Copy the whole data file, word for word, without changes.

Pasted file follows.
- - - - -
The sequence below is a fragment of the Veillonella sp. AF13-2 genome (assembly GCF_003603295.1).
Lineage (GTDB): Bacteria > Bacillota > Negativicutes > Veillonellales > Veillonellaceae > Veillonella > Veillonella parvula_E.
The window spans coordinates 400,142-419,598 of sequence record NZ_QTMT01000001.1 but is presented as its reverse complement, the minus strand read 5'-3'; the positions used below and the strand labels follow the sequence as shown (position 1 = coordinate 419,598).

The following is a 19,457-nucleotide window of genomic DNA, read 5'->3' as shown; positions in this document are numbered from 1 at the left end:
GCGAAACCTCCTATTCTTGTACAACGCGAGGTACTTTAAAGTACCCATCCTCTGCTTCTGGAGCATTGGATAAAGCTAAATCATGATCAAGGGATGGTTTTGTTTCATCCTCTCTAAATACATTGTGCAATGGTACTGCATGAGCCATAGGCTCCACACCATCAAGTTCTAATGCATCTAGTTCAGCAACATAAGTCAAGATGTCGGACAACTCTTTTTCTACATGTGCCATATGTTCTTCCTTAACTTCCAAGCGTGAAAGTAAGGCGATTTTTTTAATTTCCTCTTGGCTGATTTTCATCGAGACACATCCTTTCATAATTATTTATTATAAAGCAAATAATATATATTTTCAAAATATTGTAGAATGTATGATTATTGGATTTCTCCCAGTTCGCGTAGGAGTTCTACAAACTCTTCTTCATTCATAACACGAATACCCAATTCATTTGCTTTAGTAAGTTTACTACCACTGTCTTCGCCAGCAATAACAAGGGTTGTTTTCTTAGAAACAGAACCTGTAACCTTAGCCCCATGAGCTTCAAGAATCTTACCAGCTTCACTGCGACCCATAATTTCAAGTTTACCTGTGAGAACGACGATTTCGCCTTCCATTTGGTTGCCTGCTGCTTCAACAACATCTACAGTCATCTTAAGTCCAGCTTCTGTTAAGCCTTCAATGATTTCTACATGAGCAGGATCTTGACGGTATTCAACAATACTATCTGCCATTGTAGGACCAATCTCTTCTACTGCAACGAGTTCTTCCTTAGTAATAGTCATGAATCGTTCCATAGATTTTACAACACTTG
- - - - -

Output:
The sequence below is a fragment of the Veillonella sp. AF13-2 genome (assembly GCF_003603295.1).
Lineage (GTDB): Bacteria > Bacillota > Negativicutes > Veillonellales > Veillonellaceae > Veillonella > Veillonella parvula_E.
The window spans coordinates 400,142-419,598 of sequence record NZ_QTMT01000001.1 but is presented as its reverse complement, the minus strand read 5'-3'; the positions used below and the strand labels follow the sequence as shown (position 1 = coordinate 419,598).

The following is a 19,457-nucleotide window of genomic DNA, read 5'->3' as shown; positions in this document are numbered from 1 at the left end:
GCGAAACCTCCTATTCTTGTACAACGCGAGGTACTTTAAAGTACCCATCCTCTGCTTCTGGAGCATTGGATAAAGCTAAATCATGATCAAGGGATGGTTTTGTTTCATCCTCTCTAAATACATTGTGCAATGGTACTGCATGAGCCATAGGCTCCACACCATCAAGTTCTAATGCATCTAGTTCAGCAACATAAGTCAAGATGTCGGACAACTCTTTTTCTACATGTGCCATATGTTCTTCCTTAACTTCCAAGCGTGAAAGTAAGGCGATTTTTTTAATTTCCTCTTGGCTGATTTTCATCGAGACACATCCTTTCATAATTATTTATTATAAAGCAAATAATATATATTTTCAAAATATTGTAGAATGTATGATTATTGGATTTCTCCCAGTTCGCGTAGGAGTTCTACAAACTCTTCTTCATTCATAACACGAATACCCAATTCATTTGCTTTAGTAAGTTTACTACCACTGTCTTCGCCAGCAATAACAAGGGTTGTTTTCTTAGAAACAGAACCTGTAACCTTAGCCCCATGAGCTTCAAGAATCTTACCAGCTTCACTGCGACCCATAATTTCAAGTTTACCTGTGAGAACGACGATTTCGCCTTCCATTTGGTTGCCTGCTGCTTCAACAACATCTACAGTCATCTTAAGTCCAGCTTCTGTTAAGCCTTCAATGATTTCTACATGAGCAGGATCTTGACGGTATTCAACAATACTATCTGCCATTGTAGGACCAATCTCTTCTACTGCAACGAGTTCTTCCTTAGTAATAGTCATGAATCGTTCCATAGATTTTACAACACTTG